Re: Long Parse Time
Date: Thu, 7 May 2009 10:38:56 -0500
>> whether (or showing that ;) my systematic approach actually works!
You must be kidding :-) Of course, systematic approach works.
I encountered a bug while writing a paper on CBQT (well, what do you know, for hotsos symposium) in which Parsing was taking long time. I dumped pstack in a loop to see where the time is spent and I realized that it was in kk* module. Of course, I reduced complexity to make my test case simpler and reduce parse time (and then I rewrote test case with emp and dept table examples to improve readability).
So, yes, it is a byproduct of scientific approach, only I can't find that test case anymore :-( Basically, multiple exists and OR operators nested within, explodes Cost based query transformation options leading to higher parse time, IIRC.
On Thu, May 7, 2009 at 9:46 AM, Tanel Poder <tanel_at_poderc.com> wrote:
> Hi Ric,
> Yeah, there's always the reality factor. Sometimes even if there would be a
> great chance to diagnose the root cause of a hang, some director decides
> "just reboot the damn database", which can be the right decision from
> business perspective (but has the risk of becoming accepted reality &
> standard practice).
> And yep, as 10053 trace doesn't have timing info in it, it's impossible to
> directly conclude anything about breakdown of parse TIME from there. That's
> why proper instrumentation is important. In 10053 tracefile case I would
> take a step back and look into number of join orders evaluated. Again you
> can't directly map this to time, but if you see 1 million join orders
> evaluated for a 8-table join, there's an immediate problem(bug) evident
> there. And then you could look which orders were re-evaluated the most to
> get some clue about where this issue happens. But if you don't see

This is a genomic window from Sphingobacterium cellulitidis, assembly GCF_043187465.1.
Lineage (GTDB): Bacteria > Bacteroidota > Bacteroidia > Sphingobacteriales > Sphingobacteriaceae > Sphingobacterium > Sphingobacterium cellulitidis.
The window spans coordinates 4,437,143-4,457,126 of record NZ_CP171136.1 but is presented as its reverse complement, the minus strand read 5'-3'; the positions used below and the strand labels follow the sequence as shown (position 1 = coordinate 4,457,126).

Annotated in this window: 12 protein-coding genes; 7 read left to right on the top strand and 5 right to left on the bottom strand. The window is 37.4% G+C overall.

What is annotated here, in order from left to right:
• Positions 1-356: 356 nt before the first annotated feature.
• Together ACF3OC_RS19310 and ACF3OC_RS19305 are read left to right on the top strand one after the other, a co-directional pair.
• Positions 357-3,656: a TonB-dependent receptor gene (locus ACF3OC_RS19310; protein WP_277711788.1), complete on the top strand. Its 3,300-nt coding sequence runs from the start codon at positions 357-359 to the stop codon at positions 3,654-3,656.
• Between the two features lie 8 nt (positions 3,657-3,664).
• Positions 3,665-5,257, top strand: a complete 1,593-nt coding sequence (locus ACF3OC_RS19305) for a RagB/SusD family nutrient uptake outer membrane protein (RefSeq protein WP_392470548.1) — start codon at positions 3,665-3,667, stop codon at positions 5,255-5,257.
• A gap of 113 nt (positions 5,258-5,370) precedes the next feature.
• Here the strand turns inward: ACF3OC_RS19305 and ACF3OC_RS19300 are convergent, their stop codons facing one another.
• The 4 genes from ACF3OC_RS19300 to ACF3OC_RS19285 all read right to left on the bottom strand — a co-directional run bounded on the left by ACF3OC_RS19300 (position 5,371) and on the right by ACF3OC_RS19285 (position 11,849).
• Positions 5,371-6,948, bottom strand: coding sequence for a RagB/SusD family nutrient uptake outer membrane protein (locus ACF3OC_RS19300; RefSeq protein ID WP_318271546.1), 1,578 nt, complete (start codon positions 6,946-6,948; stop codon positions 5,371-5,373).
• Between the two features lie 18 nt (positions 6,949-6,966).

> ridiculously high number of join orders evaluated, it means that either
> or all join order evaluations take long time. And this is where stack
> profiling comes into play as it would give you an idea which operations
> most of TIME - as the longer a function execution takes, the more stack
> samples contain that function's name!
> Btw I didn't intend to bash the non-systematic approach here, there is
> always the case of looking into the usual suspects, low hanging fruits,
> based on your experience. In fact in my first reply I mentioned the
> of disabling optimizer features one-by-one and seeing which one makes the
> parse go fast again. This use case would have been great for testing
> (or showing that ;) my systematic approach actually works!
> I think it's time to do some bug hunting to reproduce this and to write a
> blog entry on my favourite topic :)
> Tanel Poder
> > -----Original Message-----
> > From: oracle-l-bounce_at_freelists.org
> > [mailto:oracle-l-bounce_at_freelists.org] On Behalf Of Ric Van Dyke
> > Sent: 07 May 2009 17:20
> > To: ganstadba_at_hotmail.com; oracle-l_at_freelists.org
> > Subject: RE: Long Parse Time
> > Yes I would really like to dig into this issue and really
> > find the root cause, however I'm likely not going to have the
> > opportunity to do that.
> > I'm less then fully satisfied that we "threw something at it"
> > and it worked without knowing all the gritty details. But as
> > we all know there are times where we just have to count our
> > blessings and move on.
> > Again thanks to all that contributed here!